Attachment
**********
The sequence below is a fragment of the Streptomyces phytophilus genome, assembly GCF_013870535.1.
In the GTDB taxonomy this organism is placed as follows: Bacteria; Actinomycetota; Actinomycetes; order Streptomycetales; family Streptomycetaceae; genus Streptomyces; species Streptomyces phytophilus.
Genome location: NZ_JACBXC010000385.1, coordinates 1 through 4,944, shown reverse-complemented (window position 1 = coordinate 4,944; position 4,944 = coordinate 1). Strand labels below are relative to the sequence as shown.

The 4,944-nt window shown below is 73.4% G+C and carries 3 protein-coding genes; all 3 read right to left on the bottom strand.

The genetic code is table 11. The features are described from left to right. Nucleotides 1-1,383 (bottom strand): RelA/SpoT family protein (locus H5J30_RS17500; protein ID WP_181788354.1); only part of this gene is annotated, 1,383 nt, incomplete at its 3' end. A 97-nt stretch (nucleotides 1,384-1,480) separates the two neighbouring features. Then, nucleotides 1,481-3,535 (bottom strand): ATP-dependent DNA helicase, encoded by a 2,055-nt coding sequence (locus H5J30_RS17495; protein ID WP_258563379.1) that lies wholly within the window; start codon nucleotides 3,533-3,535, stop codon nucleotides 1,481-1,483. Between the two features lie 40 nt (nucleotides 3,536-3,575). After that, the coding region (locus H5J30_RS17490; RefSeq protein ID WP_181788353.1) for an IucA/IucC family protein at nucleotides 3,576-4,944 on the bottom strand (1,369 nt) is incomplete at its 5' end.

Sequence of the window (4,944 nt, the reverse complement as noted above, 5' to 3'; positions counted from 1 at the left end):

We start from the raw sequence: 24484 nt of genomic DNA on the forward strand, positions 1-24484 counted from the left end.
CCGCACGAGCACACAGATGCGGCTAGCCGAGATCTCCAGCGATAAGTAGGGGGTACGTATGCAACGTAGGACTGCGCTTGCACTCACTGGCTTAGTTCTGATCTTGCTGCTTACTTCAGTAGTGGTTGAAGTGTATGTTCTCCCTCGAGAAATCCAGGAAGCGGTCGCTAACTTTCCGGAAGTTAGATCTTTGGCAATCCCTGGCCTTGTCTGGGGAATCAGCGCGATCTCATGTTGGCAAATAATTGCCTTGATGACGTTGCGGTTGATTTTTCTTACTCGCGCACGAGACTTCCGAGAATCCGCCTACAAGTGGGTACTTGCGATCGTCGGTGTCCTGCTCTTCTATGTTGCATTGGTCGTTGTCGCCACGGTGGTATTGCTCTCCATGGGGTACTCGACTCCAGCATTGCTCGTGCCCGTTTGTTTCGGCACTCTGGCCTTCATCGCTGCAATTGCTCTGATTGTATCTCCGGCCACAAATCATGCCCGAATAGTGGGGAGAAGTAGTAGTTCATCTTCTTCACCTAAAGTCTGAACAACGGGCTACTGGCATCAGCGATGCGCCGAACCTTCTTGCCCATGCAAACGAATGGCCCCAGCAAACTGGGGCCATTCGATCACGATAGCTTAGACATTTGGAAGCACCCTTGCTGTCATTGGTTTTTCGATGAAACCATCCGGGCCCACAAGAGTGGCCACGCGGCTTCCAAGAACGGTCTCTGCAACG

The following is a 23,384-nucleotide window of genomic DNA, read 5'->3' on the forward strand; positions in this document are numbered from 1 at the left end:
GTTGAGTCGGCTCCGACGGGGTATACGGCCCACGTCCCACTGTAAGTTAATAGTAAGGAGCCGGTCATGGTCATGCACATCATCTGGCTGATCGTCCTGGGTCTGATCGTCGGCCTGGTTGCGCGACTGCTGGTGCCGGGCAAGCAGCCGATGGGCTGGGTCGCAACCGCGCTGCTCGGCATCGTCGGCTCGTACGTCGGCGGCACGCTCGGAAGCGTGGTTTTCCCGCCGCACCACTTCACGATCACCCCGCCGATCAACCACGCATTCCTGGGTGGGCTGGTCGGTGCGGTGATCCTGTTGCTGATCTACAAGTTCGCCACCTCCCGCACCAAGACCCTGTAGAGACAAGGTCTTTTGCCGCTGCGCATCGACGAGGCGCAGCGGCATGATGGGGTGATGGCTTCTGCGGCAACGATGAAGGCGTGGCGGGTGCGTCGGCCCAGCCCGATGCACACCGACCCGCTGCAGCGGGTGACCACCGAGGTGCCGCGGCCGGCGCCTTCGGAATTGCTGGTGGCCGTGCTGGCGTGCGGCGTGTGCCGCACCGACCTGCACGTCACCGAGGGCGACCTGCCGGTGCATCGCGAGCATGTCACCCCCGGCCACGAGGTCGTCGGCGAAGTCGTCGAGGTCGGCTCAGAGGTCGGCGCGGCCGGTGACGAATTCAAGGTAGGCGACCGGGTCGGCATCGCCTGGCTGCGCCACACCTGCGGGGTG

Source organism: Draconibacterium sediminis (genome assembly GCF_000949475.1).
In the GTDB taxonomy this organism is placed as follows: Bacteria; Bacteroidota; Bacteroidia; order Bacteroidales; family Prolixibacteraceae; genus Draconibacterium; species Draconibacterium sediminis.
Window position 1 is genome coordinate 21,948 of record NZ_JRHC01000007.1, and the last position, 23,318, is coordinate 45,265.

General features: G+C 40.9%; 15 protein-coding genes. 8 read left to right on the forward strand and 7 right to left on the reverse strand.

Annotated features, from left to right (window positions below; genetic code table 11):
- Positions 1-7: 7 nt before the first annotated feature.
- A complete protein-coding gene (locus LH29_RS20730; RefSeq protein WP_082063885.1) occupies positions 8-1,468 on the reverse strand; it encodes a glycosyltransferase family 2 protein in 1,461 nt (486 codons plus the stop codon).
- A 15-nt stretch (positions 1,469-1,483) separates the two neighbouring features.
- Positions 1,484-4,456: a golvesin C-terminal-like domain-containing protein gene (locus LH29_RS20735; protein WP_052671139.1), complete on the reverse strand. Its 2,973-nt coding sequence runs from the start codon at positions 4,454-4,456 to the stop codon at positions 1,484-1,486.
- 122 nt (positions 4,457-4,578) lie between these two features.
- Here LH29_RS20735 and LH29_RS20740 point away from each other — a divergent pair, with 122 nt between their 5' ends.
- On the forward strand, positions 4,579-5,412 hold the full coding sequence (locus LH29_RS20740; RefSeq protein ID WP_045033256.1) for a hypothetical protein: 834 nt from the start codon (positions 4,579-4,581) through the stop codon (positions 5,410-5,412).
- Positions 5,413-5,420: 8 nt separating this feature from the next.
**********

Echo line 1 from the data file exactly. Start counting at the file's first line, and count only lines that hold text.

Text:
The sequence below is a fragment of the Streptomyces phytophilus genome, assembly GCF_013870535.1.